Skip to main content

On the Water: Striped Bass Conundrum

Thu, 05/11/2023 - 16:23
Darin Mastrogiovanni caught this striped bass aboard Chancey Charters out of Montauk. The slot size will be reduced for those seeking striped bass, with the upper end of the range dropping to 31 inches.
Capt. Hugh Chancey

It was a curveball that many did not expect. 

Striped bass limits will be changing again this year, as the Atlantic States Marine Fisheries Commission and its Atlantic Striped Bass Management Board voted last week to approve an emergency measure to lower the upper end of the striped bass slot size to 31 inches. The current slot size regulation in New York allows anglers to retain one bass between 28 and 35 inches.

The vote means that Atlantic coastal states (including New York) will have to enact new recreational striped bass regulations, with a coastwide slot of one fish at 28 to 31 inches in length. The new measure needs to be implemented by July 2. 

The reduced slot size was in response to the magnitude of the 2022 recreational harvest, which was nearly double that of 2021, and new projections indicating that the stock has a very low chance of rebuilding if the higher 2022 fishing mortality rate continues. According to the A.S.M.F.C., the 31-inch size restriction is designed to reduce the harvesting of the 2015 year class of bass, the last strong-year class, which was a significant factor in the recreational fishery's increased harvest of the popular fish in 2022.

A.S.M.F.C.'s plan seeks to rebuild the striped bass stock by 2029, and updated projections show that the probability of rebuilding the stock by 2029 dropped from 97.5 percent to 15 percent.

According to the approved motion by the board, the emergency action states that "jurisdictions are required to implement compliant measures as soon as possible and no later than July 2, 2023." The emergency action will be in place for 180 days and may be extended for up to a year at the October meeting of the fisheries commission. 

While many are unhappy with the unexpected ruling on the highly prized bass, there are others who applauded the emergency action.

"Recreational anglers are charged by the A.S.M.F.C. with a 9-percent mortality rate on released fish," said Capt. Richard Etzel, president of the Montauk Boatmen and Captain's Association. "Therefore, we will have to catch and release more fish that may also end up dying in order to keep one fish. This is not conservation and does not make sense to any of us."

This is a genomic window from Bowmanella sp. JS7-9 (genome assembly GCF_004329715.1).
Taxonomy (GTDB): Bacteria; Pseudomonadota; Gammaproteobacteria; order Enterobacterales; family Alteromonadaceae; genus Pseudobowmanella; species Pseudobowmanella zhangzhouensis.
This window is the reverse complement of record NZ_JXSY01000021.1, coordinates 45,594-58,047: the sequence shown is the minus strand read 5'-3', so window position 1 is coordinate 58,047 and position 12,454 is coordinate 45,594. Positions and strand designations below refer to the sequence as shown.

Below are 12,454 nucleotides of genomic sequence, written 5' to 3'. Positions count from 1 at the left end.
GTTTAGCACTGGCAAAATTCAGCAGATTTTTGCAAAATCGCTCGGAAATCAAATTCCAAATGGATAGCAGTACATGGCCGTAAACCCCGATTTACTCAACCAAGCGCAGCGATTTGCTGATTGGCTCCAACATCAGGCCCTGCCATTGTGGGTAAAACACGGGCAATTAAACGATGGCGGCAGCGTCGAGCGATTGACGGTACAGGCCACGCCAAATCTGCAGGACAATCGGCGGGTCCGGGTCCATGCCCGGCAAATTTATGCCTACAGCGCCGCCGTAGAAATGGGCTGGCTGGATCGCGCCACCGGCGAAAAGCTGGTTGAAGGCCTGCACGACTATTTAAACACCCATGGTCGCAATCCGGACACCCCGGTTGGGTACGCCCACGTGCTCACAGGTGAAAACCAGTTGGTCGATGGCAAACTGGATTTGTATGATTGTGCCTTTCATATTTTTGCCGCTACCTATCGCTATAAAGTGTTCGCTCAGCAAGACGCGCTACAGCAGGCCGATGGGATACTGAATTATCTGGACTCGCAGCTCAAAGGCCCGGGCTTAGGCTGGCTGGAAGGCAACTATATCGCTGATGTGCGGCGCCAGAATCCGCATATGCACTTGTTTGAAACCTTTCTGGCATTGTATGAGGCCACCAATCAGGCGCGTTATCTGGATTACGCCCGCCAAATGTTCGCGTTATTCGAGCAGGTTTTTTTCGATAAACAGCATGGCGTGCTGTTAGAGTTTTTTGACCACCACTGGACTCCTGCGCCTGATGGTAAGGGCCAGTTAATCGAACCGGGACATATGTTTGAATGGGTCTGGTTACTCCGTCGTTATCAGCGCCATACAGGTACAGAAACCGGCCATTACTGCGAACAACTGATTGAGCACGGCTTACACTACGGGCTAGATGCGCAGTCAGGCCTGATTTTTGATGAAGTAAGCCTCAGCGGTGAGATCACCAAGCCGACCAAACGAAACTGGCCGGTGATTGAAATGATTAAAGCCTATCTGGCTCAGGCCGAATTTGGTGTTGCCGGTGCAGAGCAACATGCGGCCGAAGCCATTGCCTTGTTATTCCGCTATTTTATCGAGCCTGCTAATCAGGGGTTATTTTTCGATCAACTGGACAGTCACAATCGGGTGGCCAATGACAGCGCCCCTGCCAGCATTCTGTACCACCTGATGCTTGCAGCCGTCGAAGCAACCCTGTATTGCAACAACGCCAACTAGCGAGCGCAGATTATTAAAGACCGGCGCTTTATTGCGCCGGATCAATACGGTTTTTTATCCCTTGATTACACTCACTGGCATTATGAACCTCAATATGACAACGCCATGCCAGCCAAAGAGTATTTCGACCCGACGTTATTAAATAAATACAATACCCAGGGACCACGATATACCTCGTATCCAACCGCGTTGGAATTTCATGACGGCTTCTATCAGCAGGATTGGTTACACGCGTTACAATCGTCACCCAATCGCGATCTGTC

"It's terrible," lamented Capt. Hugh Chancey of Chancey Charters, out of Montauk. "There are bass everywhere up and down the coast. This is going to put some people out of business."

However, Capt. David Blinken of North Flats Guiding in East Hampton, a light-tackle fishing guide, lauded the motion taken by the commission. "It's great to see this action being taken," he said. "It's a very good start."

Blinken has noticed a very large decrease in multiyear class fish, especially in the estuaries and creeks. "It used to be common for me on any given day to catch and release anywhere from 50 to 60 bass in those areas. Last year, my best day was 15 fish. It's very clear that striped bass needed further protection." 

Elsewhere, the New York State Department of Environmental Conservation last week finally announced updated fishing regulations for black sea bass and porgies for 2023. 

As for sea bass, the recreational season will commence on June 23, and the minimum size limit is 16.5 inches. From June 23 through Aug. 31, recreational anglers may keep three black sea bass per day, and from Sept. 1 until Dec. 31, anglers are allowed six fish per day

Turning to porgies, the recreational season is open now through Dec. 31. The minimum size limit for recreational anglers from shore is 9.5 inches; for vessel-based anglers the minimum size is 10.5 inches. Recreational anglers may possess 30 fish per day and anglers aboard licensed party/charter boats may possess 40 fish from Sept. 1 through Oct. 31. 

As your faithful fish chronicler knows all too well, long gone are the simple days of dropping a baited hook with nary a concern of any regulation or law enforcement. I'm not sure if Bob Dylan likes to fish, but the lyrics in his iconic song certainly ring true "For the times they are a-changin'." 

On the local fishing scene, the action, ironically, has been excellent for striped bass from Montauk all the way westward to Shinnecock. On Sunday morning, even I caught a Peconic trifecta of striped bass, weakfish, and porgies. 

"The fishing scene has really come on," said Sebastian Gorgone at Mrs. Sam's Bait and Tackle in East Hampton. "The big bluefish have shown up at Gerard Drive and the fishing has been great. Striped bass are in Three Mile Harbor and along the ocean beaches too."


Your support for The East Hampton Star helps us deliver the news, arts, and community information you need. Whether you are an online subscriber, get the paper in the mail, delivered to your door in Manhattan, or are just passing through, every reader counts. We value you for being part of The Star family.

Your subscription to The Star does more than get you great arts, news, sports, and outdoors stories. It makes everything we do possible.